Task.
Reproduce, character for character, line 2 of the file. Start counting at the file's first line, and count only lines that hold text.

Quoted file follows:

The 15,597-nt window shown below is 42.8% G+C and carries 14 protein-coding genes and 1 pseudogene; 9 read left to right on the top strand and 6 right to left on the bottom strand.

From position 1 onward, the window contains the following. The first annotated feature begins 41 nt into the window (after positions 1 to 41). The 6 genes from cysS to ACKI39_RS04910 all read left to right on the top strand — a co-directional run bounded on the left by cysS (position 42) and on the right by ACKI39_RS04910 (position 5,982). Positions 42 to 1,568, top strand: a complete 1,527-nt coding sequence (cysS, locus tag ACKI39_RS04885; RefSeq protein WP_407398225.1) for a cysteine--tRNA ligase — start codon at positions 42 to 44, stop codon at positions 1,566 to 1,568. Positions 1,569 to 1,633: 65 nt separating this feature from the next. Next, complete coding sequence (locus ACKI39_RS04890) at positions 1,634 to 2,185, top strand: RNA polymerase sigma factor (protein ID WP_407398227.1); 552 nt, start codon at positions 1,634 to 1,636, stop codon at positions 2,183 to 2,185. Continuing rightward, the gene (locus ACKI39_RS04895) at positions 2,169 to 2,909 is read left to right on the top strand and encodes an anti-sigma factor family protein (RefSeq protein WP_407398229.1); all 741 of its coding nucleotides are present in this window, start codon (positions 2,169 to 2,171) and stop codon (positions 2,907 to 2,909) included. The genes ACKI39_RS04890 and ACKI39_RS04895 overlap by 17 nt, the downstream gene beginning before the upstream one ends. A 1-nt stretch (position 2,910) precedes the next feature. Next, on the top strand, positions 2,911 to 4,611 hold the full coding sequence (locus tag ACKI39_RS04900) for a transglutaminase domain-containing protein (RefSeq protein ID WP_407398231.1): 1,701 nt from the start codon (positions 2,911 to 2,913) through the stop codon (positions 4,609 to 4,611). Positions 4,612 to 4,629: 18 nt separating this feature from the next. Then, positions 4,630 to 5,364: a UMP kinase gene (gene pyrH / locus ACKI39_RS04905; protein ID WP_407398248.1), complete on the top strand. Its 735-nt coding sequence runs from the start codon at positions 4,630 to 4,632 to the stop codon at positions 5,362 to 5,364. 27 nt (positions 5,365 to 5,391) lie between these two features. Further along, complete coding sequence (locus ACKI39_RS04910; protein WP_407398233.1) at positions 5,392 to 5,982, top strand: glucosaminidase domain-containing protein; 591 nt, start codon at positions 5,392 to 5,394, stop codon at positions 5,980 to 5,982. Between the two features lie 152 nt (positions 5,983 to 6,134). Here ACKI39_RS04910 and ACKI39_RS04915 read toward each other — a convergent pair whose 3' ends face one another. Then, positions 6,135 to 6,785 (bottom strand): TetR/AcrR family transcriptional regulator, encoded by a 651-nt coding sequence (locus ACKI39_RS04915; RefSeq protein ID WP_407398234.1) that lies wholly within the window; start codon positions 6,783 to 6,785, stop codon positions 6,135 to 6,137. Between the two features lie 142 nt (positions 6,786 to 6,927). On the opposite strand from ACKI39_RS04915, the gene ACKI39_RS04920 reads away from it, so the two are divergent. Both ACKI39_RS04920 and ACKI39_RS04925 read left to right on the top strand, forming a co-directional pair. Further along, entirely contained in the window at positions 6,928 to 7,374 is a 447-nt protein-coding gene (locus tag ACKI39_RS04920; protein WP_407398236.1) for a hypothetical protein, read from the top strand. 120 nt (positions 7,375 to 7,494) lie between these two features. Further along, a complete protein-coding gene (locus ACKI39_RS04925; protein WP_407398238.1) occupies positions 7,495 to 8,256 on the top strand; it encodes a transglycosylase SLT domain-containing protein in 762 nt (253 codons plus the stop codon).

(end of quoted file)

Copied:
From position 1 onward, the window contains the following. The first annotated feature begins 41 nt into the window (after positions 1 to 41). The 6 genes from cysS to ACKI39_RS04910 all read left to right on the top strand — a co-directional run bounded on the left by cysS (position 42) and on the right by ACKI39_RS04910 (position 5,982). Positions 42 to 1,568, top strand: a complete 1,527-nt coding sequence (cysS, locus tag ACKI39_RS04885; RefSeq protein WP_407398225.1) for a cysteine--tRNA ligase — start codon at positions 42 to 44, stop codon at positions 1,566 to 1,568. Positions 1,569 to 1,633: 65 nt separating this feature from the next. Next, complete coding sequence (locus ACKI39_RS04890) at positions 1,634 to 2,185, top strand: RNA polymerase sigma factor (protein ID WP_407398227.1); 552 nt, start codon at positions 1,634 to 1,636, stop codon at positions 2,183 to 2,185. Continuing rightward, the gene (locus ACKI39_RS04895) at positions 2,169 to 2,909 is read left to right on the top strand and encodes an anti-sigma factor family protein (RefSeq protein WP_407398229.1); all 741 of its coding nucleotides are present in this window, start codon (positions 2,169 to 2,171) and stop codon (positions 2,907 to 2,909) included. The genes ACKI39_RS04890 and ACKI39_RS04895 overlap by 17 nt, the downstream gene beginning before the upstream one ends. A 1-nt stretch (position 2,910) precedes the next feature. Next, on the top strand, positions 2,911 to 4,611 hold the full coding sequence (locus tag ACKI39_RS04900) for a transglutaminase domain-containing protein (RefSeq protein ID WP_407398231.1): 1,701 nt from the start codon (positions 2,911 to 2,913) through the stop codon (positions 4,609 to 4,611). Positions 4,612 to 4,629: 18 nt separating this feature from the next. Then, positions 4,630 to 5,364: a UMP kinase gene (gene pyrH / locus ACKI39_RS04905; protein ID WP_407398248.1), complete on the top strand. Its 735-nt coding sequence runs from the start codon at positions 4,630 to 4,632 to the stop codon at positions 5,362 to 5,364. 27 nt (positions 5,365 to 5,391) lie between these two features. Further along, complete coding sequence (locus ACKI39_RS04910; protein WP_407398233.1) at positions 5,392 to 5,982, top strand: glucosaminidase domain-containing protein; 591 nt, start codon at positions 5,392 to 5,394, stop codon at positions 5,980 to 5,982. Between the two features lie 152 nt (positions 5,983 to 6,134). Here ACKI39_RS04910 and ACKI39_RS04915 read toward each other — a convergent pair whose 3' ends face one another. Then, positions 6,135 to 6,785 (bottom strand): TetR/AcrR family transcriptional regulator, encoded by a 651-nt coding sequence (locus ACKI39_RS04915; RefSeq protein ID WP_407398234.1) that lies wholly within the window; start codon positions 6,783 to 6,785, stop codon positions 6,135 to 6,137. Between the two features lie 142 nt (positions 6,786 to 6,927). On the opposite strand from ACKI39_RS04915, the gene ACKI39_RS04920 reads away from it, so the two are divergent. Both ACKI39_RS04920 and ACKI39_RS04925 read left to right on the top strand, forming a co-directional pair. Further along, entirely contained in the window at positions 6,928 to 7,374 is a 447-nt protein-coding gene (locus tag ACKI39_RS04920; protein WP_407398236.1) for a hypothetical protein, read from the top strand. 120 nt (positions 7,375 to 7,494) lie between these two features. Further along, a complete protein-coding gene (locus ACKI39_RS04925; protein WP_407398238.1) occupies positions 7,495 to 8,256 on the top strand; it encodes a transglycosylase SLT domain-containing protein in 762 nt (253 codons plus the stop codon).